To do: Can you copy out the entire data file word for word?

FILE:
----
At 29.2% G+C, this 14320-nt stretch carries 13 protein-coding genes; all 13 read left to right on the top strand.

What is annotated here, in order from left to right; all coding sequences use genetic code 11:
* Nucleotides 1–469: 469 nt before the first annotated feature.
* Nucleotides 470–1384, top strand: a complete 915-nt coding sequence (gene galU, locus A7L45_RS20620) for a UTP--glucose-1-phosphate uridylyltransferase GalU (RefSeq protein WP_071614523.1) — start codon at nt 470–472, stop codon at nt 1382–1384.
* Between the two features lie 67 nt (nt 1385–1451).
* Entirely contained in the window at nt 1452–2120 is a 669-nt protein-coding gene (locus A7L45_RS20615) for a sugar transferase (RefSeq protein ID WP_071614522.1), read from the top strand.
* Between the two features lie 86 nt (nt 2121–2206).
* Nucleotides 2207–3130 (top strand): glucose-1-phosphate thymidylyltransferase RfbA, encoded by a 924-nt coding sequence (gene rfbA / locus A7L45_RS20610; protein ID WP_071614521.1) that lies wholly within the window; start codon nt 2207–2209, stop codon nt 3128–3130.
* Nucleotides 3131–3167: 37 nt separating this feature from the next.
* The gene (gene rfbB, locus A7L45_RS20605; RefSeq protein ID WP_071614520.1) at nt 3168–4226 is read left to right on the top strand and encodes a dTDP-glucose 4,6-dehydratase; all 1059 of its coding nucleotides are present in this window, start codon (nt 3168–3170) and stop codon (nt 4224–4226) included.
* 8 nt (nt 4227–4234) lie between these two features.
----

At 29.2% G+C, this 14320-nt stretch carries 13 protein-coding genes; all 13 read left to right on the top strand.

What is annotated here, in order from left to right; all coding sequences use genetic code 11:
* Nucleotides 1–469: 469 nt before the first annotated feature.
* Nucleotides 470–1384, top strand: a complete 915-nt coding sequence (gene galU, locus A7L45_RS20620) for a UTP--glucose-1-phosphate uridylyltransferase GalU (RefSeq protein WP_071614523.1) — start codon at nt 470–472, stop codon at nt 1382–1384.
* Between the two features lie 67 nt (nt 1385–1451).
* Entirely contained in the window at nt 1452–2120 is a 669-nt protein-coding gene (locus A7L45_RS20615) for a sugar transferase (RefSeq protein ID WP_071614522.1), read from the top strand.
* Between the two features lie 86 nt (nt 2121–2206).
* Nucleotides 2207–3130 (top strand): glucose-1-phosphate thymidylyltransferase RfbA, encoded by a 924-nt coding sequence (gene rfbA / locus A7L45_RS20610; protein ID WP_071614521.1) that lies wholly within the window; start codon nt 2207–2209, stop codon nt 3128–3130.
* Nucleotides 3131–3167: 37 nt separating this feature from the next.
* The gene (gene rfbB, locus A7L45_RS20605; RefSeq protein ID WP_071614520.1) at nt 3168–4226 is read left to right on the top strand and encodes a dTDP-glucose 4,6-dehydratase; all 1059 of its coding nucleotides are present in this window, start codon (nt 3168–3170) and stop codon (nt 4224–4226) included.
* 8 nt (nt 4227–4234) lie between these two features.